In 2011 I earned the title Certified Aging-in-Place Specialist (CAPS) from the National Association of Home Builders (NAHB). The primary motivation for creating the CAPS designation was the fact that our population of elders is growing. The Baby Boomers began turning 65 in 2011, and there is a strong cultural preference to stay in the familiar surroundings of one’s home and community as we age.
In partnership with AARP and the NAHB Research Center, NAHB developed the CAPS training and title to equip designers, remodelers, and others with the tools to help people modify their homes to maximize comfort, independence, and safety as their needs change.
Universal Design benefits everyone
Though the target beneficiary of aging-in-place modifications are older adults, of course, the wider population can benefit from homes that are designed to be accessible and safe for people of all ages and abilities. This concept of designing for people with the widest range of abilities is often referred to as “Inclusive Design,” “Universal Design,” or “Design-for-All.” All these terms indicate a certain approach and framework that embrace the diversity of the human experience when creating places, products, information, services, and communication processes.
In the past, much of the challenge of designing for people with changing needs or for universal accessibility involved trying to creatively avoid an “institutional” aesthetic that drained the personality, beauty, and comfort from a space. Today, however, there are many more resources and tools to create pleasant –and even elegant — design solutions that enable independence and enhance quality of life.
Eliminating barriers to safe, independent living should be a goal of all design. Increasingly, policy makers and organizations concerned with human rights and dignity are identifying the importance of an orientation to design that allows and supports use by a variety of people, activities, and abilities. The World Health Organization points out that one’s ability or disability is a dynamic variable that depends on the situation.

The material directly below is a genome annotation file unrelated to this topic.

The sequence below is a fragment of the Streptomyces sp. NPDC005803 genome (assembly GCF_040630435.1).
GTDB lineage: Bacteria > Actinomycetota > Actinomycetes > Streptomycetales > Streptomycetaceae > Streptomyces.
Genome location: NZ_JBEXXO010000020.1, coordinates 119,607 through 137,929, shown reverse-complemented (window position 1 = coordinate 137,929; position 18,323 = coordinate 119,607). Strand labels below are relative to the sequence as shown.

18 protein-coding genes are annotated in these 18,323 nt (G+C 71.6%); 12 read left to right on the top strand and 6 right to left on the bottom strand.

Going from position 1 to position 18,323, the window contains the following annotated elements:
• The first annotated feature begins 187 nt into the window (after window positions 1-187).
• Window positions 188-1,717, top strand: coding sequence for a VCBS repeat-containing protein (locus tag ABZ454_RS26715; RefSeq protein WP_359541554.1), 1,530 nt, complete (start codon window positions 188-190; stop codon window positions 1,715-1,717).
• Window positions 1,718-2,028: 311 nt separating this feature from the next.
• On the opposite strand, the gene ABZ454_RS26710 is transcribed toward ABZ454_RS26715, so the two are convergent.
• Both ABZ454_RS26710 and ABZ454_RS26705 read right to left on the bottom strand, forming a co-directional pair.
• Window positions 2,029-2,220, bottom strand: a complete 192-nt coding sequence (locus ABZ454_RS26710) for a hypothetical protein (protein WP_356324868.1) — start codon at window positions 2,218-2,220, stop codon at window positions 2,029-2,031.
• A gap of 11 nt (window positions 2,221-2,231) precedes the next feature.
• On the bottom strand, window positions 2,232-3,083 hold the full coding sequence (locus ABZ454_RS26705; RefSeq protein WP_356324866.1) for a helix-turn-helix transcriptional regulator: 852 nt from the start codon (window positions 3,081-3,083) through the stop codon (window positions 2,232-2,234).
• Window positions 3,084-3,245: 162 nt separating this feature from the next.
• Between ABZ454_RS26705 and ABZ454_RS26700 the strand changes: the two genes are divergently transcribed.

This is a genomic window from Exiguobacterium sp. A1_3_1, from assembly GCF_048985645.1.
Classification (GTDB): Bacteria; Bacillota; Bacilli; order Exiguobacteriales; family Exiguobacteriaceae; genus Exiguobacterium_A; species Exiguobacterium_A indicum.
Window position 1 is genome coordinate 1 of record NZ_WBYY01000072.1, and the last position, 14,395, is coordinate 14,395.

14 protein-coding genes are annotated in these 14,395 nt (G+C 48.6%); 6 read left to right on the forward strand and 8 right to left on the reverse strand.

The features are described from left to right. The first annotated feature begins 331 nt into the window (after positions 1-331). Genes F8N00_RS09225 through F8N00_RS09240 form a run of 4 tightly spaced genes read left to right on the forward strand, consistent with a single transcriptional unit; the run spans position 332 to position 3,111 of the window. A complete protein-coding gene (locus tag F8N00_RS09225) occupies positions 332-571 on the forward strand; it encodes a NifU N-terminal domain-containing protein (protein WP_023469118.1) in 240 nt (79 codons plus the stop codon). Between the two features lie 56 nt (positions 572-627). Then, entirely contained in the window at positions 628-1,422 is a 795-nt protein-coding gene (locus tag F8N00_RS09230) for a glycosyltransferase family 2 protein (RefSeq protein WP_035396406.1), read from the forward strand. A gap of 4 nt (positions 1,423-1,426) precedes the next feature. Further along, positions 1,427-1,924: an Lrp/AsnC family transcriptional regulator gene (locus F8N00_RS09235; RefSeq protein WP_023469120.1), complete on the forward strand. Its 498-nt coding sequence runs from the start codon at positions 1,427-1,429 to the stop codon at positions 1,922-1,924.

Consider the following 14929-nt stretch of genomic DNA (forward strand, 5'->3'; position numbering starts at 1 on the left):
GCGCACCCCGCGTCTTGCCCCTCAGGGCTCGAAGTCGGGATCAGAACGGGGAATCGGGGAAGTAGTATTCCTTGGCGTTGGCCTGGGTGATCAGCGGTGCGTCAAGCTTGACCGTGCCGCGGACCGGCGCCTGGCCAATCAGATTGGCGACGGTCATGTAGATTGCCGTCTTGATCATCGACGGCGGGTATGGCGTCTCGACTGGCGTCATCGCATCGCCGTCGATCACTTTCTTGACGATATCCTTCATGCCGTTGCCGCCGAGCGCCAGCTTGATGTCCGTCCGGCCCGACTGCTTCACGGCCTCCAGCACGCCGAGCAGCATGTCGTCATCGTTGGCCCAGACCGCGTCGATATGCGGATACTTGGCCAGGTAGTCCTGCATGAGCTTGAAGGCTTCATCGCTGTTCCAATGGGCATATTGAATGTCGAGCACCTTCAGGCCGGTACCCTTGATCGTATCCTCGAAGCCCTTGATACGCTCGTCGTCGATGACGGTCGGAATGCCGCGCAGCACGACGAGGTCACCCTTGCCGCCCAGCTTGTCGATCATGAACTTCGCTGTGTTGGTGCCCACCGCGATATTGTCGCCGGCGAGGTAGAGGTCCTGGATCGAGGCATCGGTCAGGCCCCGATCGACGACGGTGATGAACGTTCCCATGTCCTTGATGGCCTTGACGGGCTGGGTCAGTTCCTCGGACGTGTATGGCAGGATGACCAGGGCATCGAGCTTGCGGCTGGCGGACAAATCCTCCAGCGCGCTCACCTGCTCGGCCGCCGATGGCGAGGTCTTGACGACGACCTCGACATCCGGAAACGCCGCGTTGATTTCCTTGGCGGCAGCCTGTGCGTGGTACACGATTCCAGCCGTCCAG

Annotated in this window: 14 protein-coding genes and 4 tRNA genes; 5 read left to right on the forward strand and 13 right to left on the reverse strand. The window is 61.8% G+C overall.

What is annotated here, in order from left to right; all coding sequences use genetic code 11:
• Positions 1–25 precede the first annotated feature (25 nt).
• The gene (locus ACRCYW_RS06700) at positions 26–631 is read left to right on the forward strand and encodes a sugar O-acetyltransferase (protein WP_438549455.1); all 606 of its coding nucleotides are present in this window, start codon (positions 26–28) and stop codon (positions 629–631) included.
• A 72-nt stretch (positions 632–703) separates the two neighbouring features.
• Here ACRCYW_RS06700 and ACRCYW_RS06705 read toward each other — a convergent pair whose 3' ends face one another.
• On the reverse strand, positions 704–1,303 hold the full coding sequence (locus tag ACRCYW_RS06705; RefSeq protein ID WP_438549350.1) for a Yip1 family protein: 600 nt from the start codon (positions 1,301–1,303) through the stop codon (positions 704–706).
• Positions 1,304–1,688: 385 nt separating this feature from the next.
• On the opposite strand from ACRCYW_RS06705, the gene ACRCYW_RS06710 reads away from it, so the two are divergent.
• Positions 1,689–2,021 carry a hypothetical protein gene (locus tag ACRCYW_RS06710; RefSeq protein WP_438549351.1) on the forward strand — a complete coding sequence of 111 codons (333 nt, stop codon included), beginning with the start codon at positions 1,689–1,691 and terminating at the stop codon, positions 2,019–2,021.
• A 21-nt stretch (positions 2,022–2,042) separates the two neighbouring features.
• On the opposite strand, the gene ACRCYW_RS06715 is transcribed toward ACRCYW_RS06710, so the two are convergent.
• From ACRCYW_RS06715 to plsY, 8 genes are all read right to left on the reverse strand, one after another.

In the kitchen and bath context, sometimes relatively small modifications can remove barriers for people with evolving physical challenges, thus allowing more autonomy and a better quality of life. For example, for someone who is unsteady stepping over the side of a bathtub, a helpful solution would be to remove the tub and replace it with a shower. A more economical approach would be to cut away a portion of the side of the tub and install properly anchored grab bars to help with the smaller step that remains. It is a rewarding challenge to coordinate the functional purpose of a space and the aesthetic preferences and personalities of its users; when successful, overall utility is enhanced, as well as the self-esteem of the users.
The conventional and traditional ways of designing spaces are being transformed. We know there is a broad range of human abilities across a lifespan, so we must apply this understanding to produce products and spaces that can be used by this diverse population. We need to create better design traditions that allow people to graciously age-in-place. I look forward to doing my part!